San Mateo County supervisors should pick a district map favored by the people


Read the original article at San Jose Mercury News.
On Tuesday, the San Mateo County Board of Supervisors will consider the boundary lines that will determine each supervisorial district, hopefully putting in place a fair and lawful election system after years of legal challenges. The board faces a stark choice: Will it empower our communities by voting for a map that has been vetted through a public process, or will it ignore the public’s input and draw district lines to ensure its own political survival?
This is not the first time the board has been in this position. In 2009, the board rejected the civil grand jury’s recommendation to change the county’s at-large election system, and the county paid the price. The grand jury argued that San Mateo remained the only county in California that elected its supervisors at-large, that district elections encouraged greater responsiveness from supervisors who live in the district they represent, and that obviating the need to raise funds for a countywide campaign encouraged more diverse candidates to run.
Indeed, only one Latino and no Asian American has ever been elected to the board, despite the groups together constituting over 50 percent of the county’s population. As a result of the board’s refusal to act on the grand jury’s recommendation, the disenfranchised communities, represented by the Lawyers Committee for Civil Rights of the San Francisco Bay Area, Asian Americans Advancing Justice-Asian Law Caucus, Arnold & Porter, and the Law Office of Robert Rubin, had no option but to file suit. With pressure building from the lawsuit, the board in 2012 finally allowed the people to vote on the issue, and the measure to bring district elections to San Mateo passed with overwhelming support.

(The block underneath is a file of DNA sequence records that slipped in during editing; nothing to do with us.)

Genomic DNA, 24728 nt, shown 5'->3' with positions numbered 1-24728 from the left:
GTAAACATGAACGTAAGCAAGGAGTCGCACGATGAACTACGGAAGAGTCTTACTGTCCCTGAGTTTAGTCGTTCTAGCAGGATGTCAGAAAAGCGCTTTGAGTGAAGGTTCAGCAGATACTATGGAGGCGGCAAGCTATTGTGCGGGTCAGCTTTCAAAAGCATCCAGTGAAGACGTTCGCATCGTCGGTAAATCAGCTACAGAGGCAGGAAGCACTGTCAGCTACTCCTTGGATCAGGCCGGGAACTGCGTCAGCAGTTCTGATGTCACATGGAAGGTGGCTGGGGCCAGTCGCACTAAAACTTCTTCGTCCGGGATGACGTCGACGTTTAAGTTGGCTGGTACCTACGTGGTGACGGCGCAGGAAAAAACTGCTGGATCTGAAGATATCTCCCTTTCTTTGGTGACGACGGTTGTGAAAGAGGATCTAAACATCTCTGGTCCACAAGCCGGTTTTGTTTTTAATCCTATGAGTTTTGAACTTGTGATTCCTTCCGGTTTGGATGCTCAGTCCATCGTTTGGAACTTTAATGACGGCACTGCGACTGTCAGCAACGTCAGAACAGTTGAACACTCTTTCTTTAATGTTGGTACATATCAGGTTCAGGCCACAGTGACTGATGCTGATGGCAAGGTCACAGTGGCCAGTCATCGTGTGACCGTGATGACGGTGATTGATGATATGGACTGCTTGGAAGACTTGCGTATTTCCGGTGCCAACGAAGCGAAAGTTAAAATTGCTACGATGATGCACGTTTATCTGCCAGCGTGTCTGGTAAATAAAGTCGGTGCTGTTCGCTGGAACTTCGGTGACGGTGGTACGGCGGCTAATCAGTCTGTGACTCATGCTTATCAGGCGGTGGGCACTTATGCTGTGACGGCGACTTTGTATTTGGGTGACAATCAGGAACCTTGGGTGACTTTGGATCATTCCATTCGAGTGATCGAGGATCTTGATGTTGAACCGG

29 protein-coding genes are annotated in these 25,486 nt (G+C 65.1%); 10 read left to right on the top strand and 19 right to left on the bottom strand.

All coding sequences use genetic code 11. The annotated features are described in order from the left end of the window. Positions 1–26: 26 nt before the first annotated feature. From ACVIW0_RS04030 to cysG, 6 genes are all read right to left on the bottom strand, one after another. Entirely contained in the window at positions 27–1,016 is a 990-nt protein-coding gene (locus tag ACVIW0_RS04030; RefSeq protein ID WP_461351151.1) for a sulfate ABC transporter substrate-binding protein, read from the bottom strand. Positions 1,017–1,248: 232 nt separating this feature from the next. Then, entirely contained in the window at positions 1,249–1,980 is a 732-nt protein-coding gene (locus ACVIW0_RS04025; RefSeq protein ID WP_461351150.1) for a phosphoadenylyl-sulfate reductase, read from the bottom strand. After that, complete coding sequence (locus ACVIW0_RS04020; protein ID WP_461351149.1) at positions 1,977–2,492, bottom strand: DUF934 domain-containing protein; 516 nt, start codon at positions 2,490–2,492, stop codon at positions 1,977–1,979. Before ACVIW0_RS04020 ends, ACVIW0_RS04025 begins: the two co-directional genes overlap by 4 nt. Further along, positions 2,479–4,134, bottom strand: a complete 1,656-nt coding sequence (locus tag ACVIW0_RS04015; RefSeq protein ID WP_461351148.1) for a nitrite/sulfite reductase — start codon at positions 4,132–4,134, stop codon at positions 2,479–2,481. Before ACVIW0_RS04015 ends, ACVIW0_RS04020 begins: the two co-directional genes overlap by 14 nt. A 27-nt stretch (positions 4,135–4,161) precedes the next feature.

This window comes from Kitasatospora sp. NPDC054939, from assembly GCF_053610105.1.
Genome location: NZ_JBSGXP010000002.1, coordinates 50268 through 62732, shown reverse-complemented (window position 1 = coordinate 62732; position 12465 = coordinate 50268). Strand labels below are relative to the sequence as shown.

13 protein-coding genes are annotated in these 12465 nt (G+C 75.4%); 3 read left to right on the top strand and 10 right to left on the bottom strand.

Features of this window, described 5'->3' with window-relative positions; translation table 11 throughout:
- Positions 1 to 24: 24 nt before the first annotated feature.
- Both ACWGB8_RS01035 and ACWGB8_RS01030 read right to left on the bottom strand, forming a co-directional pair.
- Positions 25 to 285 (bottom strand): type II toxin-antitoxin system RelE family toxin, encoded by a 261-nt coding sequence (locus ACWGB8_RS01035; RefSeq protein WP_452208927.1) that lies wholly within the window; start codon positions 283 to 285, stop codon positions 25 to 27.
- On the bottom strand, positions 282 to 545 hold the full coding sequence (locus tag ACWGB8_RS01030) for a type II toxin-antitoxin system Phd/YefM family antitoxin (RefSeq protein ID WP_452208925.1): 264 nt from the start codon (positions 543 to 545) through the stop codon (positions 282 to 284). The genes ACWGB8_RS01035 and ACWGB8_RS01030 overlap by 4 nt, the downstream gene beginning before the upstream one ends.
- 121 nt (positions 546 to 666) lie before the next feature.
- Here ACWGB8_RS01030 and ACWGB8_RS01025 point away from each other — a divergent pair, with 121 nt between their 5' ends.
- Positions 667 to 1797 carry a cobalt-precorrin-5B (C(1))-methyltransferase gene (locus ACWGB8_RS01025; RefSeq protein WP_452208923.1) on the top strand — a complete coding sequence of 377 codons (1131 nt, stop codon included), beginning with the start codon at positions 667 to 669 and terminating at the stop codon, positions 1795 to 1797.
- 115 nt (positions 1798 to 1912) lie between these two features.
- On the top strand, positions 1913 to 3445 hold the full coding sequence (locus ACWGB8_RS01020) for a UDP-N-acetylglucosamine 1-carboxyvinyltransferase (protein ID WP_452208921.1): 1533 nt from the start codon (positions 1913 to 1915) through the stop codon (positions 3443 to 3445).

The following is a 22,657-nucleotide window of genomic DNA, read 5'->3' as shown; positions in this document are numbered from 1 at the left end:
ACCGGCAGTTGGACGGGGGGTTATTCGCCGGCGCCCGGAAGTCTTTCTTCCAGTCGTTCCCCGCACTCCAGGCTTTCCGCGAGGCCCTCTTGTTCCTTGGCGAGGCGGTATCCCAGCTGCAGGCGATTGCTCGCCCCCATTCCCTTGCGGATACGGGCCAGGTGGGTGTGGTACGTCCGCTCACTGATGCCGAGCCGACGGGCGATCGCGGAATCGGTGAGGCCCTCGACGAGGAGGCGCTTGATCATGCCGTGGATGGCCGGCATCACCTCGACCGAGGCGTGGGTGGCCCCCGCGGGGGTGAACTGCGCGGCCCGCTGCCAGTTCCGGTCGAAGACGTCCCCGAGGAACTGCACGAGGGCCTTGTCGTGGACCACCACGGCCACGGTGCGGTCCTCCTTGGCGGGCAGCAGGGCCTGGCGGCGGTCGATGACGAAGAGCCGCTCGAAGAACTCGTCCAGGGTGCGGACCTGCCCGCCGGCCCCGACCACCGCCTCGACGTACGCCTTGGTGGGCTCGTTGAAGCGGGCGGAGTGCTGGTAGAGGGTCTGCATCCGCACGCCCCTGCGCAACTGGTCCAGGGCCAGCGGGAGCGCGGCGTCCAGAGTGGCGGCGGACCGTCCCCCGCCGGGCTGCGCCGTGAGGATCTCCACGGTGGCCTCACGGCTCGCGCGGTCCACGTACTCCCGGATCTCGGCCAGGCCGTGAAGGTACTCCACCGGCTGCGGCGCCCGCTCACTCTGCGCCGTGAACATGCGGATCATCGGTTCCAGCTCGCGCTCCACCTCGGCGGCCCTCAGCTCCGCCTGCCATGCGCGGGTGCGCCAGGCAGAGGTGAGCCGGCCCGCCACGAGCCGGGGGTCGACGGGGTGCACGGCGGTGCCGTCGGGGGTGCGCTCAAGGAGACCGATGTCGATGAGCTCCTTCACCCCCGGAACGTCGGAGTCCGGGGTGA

Following the change to district elections, a settlement agreement was reached, with the board agreeing to create an advisory committee that would oversee a community-led district line drawing process.
The process has been a model of civic engagement. Comprised of nine members—two board members, two city council members and five residents from around the county—the committee hired a professional demographer to help draft district lines, an outreach consultant to encourage civic engagement, a videographer and court reporter to ensure transparency, and interpreters to translate for non-English speaking residents. Over the course of the last six months, the committee met 10 times (twice in each of the county’s districts) after work hours to maximize the number of residents who could attend. These efforts were successful, and community members en masse submitted testimony to the committee in person, online and by mail. Residents testified about their dynamic histories, the vibrancy of their unique communities and the many policy concerns their neighborhoods share. Based on this input, draft maps were created, debated and revised, and as a result of this democratic process the committee recommended three maps that best protected the county’s many diverse communities, prioritizing to the board the collectively-drawn Community Unity Map.
As in any redistricting process, good governance principles discourage elected officials from having the ultimate authority in determining their own electoral lines. We urge the board not to give way to political survival instincts, but to put first what is best for the county by voting for a map that has been approved by the people.
The recommended maps and other information can be viewed at:
Carolyn Hsu is a staff attorney for Asian Americans Advancing Justice-Asian Law Caucus; Joanna E. Cuevas Ingram is an Equal Justice Voting Rights Fellow, Lawyers’ Committee for Civil Rights of the San Francisco Bay Area